Three major strength sports are Olympic lifting, powerlifting, and strongman.
Olympic Lifting or O-lifting, properly known as Weightlifting, sometimes abbreviated OL, is the weight lifting sport you see during the Summer Olympics. The competitive lifts are the Snatch and the Clean and Jerk. The Snatch consists of taking a bar from the floor in front of the lifter to overhead, and then standing up with the weight, all in a smooth motion. The Clean and Jerk involves two motions - first "cleaning" the weight to the shoulders in one motion, and then "jerking" the weight overhead. Both the snatch and the clean and jerk involve a significant amount of technique.
O-Lifting is commonly done with "bumper plates" - solid rubber or iron-cored rubber plates, all of uniform size regardless of weight. These allow for the bar to be dropped with less damage to the platform.
In the past, a third lift, the Clean and Press, was also included. But it was dropped after the 1972 games, for reasons that seem to include both increased difficulty of judging proper form and to reduce the length of competitions.
Powerlifting or PL involves three lifts - the squat, the bench press, and the deadlift. The event is scored by adding the maximum completed lift from each of the three, for a competitor's total. Various organizations exist, each with their own rules. "Raw" powerlifting involves little or no equipment (beyond the barbells, chalk, and a belt) while "equipped" lifting involves specialized squat suits, knee wraps, bench press shirts, and other gear designed to improve the maximum lift of the competitor. Ironically, while it is called "powerlifting" the lifts are all very dependent on maximal strength; O-lifting calls for more power (the ability to move a sub-maximal weight fast).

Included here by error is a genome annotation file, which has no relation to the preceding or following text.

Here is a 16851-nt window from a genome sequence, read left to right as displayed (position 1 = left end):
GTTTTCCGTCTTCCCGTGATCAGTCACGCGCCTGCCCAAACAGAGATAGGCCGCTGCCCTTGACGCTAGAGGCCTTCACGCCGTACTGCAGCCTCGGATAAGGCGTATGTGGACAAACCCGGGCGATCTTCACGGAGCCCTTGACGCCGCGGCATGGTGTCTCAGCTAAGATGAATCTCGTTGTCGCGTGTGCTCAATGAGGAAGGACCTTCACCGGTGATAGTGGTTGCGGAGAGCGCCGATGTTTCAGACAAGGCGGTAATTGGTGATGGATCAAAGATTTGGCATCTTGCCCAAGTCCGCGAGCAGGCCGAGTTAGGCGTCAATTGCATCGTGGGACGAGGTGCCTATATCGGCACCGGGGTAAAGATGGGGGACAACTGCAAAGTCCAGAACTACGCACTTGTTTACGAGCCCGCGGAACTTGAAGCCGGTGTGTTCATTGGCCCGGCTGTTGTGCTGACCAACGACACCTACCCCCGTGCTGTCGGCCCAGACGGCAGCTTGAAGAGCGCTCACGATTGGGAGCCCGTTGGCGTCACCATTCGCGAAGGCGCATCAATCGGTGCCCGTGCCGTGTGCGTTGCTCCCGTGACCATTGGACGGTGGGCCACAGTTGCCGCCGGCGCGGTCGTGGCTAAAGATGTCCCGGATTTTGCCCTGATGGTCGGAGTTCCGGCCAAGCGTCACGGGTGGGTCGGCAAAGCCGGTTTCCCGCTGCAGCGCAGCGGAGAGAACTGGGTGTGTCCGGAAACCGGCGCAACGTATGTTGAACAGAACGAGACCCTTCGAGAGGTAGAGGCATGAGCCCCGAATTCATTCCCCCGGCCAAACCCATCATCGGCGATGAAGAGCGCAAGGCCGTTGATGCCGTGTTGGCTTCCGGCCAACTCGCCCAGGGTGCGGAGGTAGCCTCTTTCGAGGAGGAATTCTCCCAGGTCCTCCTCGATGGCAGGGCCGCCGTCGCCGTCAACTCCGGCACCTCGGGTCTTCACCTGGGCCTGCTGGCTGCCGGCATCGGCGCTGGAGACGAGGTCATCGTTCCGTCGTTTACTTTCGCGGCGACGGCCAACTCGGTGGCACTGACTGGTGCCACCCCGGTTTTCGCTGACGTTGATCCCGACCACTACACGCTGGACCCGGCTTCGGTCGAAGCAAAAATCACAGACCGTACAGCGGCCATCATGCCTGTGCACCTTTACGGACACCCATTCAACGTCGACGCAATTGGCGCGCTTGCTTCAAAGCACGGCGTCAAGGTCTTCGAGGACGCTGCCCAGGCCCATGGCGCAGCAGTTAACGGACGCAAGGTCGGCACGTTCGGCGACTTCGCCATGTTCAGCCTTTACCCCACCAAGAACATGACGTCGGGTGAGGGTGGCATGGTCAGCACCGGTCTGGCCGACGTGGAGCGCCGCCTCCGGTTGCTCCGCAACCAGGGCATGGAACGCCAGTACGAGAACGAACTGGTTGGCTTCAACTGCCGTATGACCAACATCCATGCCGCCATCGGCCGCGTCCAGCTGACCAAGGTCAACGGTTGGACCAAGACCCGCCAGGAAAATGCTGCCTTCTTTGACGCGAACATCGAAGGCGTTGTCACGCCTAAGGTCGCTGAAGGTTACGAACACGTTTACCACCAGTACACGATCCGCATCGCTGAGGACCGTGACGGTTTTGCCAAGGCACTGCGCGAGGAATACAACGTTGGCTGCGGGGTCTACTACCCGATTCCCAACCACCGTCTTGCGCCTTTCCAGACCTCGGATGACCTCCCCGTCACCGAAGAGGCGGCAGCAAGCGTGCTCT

Strongman combines aspects of both OL and PL with its own unique events. Competitors demonstrate their strength, strength-endurance, and power lifting odd objects (barrels, round stones called Atlas Stones, etc.), dragging trucks, flipping tires or cars, walking with heavy weights (the Farmer's Walk), pressing logs overhead, and similar activities. A related sport, The Highland Games, are based on traditional Scottish sports and include more throwing events.